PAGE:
Just being Miserable!

I’m good at it; very good at it, I’m told – at being miserable, that is! I put it down to practice and, as you have heard, practice makes perfect so, yes, I am perfectly miserable!

The flu came on the 20th of December and, though the dramatic misery has passed, it now lingers with a heavy head cold. Christmas was cancelled – the turkey was put into the freezer – and our son and family told to stay away for the good of their health. Our youngest son, unfortunately for him, had already arrived and was stuck with us and endured Christmas in our dismal company – I say “our” for Mary was also struck down and spent Christmas Day in bed.

Disappointment is in proportion to expectation but, while I always look forward to Christmas and really enjoy it, I was not disappointed by this turn of events except for the fact I was sorry our son had to suffer also. Fortunately, he didn’t contact the flu and was able to make a reasonably quick return to his own base, better company and the opportunity to celebrate with loved one and friends.

Galanthus 'Castlegar' (1)
Galanthus ‘Castlegar’ is a snowdrop of Irish origin – found by the late Dr. Keith Lamb in Co. Galway – and flowers reliably in early December
Galanthus 'Castlegar' (3)
Galanthus ‘Castlegar’

On the home front, the garden front, I have been outside on several days when the weather allowed. The weather has been very wet and such days are to be treasured and enjoyed. Before Christmas I had begun pruning trees around the garden, those with lower branches spreading out horizontally and encroaching on shrubs underneath. This lifting of the canopy – lifting the skirts, as I have heard it called – allows light into the ground beneath trees and makes it easier to garden there. Liquidamber, birch, lime, Paulownia, an apple tree and a few maples were the main targets and now look far better to my eye. The prunings have all been shredded and added to the compost bin – about a cubic metre of material! – so I have been very diligent and feel I am now on top of my job!

The Biking Gardener wrote today on winter plants – mainly shrubs and trees: witch hazels, winter-flowering cherries, a selection of holly cultivars, the beautifully fragrant Lonicera x purpusii and the beautifully colourful Alnus incana ‘Aurea’. The gardener does not lose interest in gardening in winter and wishes to have something of interest and beauty, as well as the necessary work, to draw him/her outdoors in these darker days. I liked all his suggestions, except the cherries which have never warmed my heart greatly, and suggested the addition of Garrya – there is Garrya elliptica ‘James Roof’ and Garrya x issaquahensis ‘Glasnevin Wine’  both of which are attractive shrubs and flower at this time of the year.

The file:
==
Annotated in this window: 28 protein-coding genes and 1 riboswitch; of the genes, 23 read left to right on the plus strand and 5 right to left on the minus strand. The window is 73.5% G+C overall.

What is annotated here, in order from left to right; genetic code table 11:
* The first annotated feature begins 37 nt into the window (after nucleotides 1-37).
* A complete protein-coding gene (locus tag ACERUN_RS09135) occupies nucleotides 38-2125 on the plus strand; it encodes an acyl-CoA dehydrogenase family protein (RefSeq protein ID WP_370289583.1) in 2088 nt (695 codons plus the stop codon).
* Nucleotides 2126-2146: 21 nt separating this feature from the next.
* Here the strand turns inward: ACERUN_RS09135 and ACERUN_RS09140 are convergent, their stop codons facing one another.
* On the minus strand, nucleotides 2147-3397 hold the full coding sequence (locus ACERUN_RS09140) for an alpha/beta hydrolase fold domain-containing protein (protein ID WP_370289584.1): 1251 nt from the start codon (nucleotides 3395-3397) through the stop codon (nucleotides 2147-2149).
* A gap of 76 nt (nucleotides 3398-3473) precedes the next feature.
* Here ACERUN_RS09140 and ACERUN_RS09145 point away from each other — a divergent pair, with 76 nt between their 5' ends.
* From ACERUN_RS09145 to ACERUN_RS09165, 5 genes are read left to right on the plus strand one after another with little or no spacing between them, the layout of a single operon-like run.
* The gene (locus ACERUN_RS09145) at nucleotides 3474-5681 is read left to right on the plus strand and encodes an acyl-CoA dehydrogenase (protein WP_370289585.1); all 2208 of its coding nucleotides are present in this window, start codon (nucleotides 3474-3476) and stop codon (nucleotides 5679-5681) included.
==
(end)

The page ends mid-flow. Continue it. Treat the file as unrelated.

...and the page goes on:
Galanthus 'Three Ships' (2)
Seasonally named, Galanthus ‘Three Ships’ is one of the favourite pre-Christmas snowdrops.
Galanthus 'Three Ships' (3)
Galanthus ‘Three Ships’
Galanthus 'Lapwing' (3)
Galanthus ‘Lapwing’ – an especially beautiful snowdrop
Galanthus 'Lapwing' (1)
Galanthus ‘Lapwing’

In our garden, winter is snowdrop time. We have been growing them for about twenty five years and they have grown in number and in variety over that time so we now have snowdrops in flower from October to March. They brighten up the winter garden and when I look at them I am less miserable – and that’s quite an achievement for any plant!

Best wishes for the New Year! Happy Gardening etc.

Galanthus 'Godfrey Owen' (1)
Perhaps the most perfect double snowdrop – six outer and six inner segments – Galanthus ‘Godfrey Owen’
Galanthus 'Godfrey Owen' (3)
Galanthus ‘Godfrey Owen’


9 thoughts on “Just being Miserable!

    1. Ha ha ha. I had a hip replacement earlier this year but think it is still worth the effort to get down low to take photographs of snowdrops.

      Liked by 1 person

  1. Save your knees and back with a camera that has an angling viewer – I find its great for ground level shots and no pain! Great shots as always Paddy, and don’t mind miserable, grumpiness is partly genetic, and only of course in the male of the species.

    Liked by 2 people

    1. They are tough enough and manage perfectly well in our garden here. They are especially appreciated as they come into flower at a time when there is little else to see in the garden.

      Liked by 1 person

  2. So sorry your Christmas had to be cancelled but I hope you are both feeling much better now! Like you, I also want to be outside whenever the weather allows and I find that in my garden it is the Helebores that cheer my heart – I only have one or two kinds of snowdrops and they are only coming into flower now – they are starting to bulk up but I’m impatient for winter colour! This year I removed all the leaves of the Heleborus Orientalis and the Heleborus Niger so the flowers are delighting me just now! I’m experimenting by putting the helebore leaves in a black bag to rot down as they don’t shred well and take an age to break down!

    Liked by 1 person

    1. Hellebores are just opening here also and I like them very much. I shred the hellebore leaves and add them to the compost bin.


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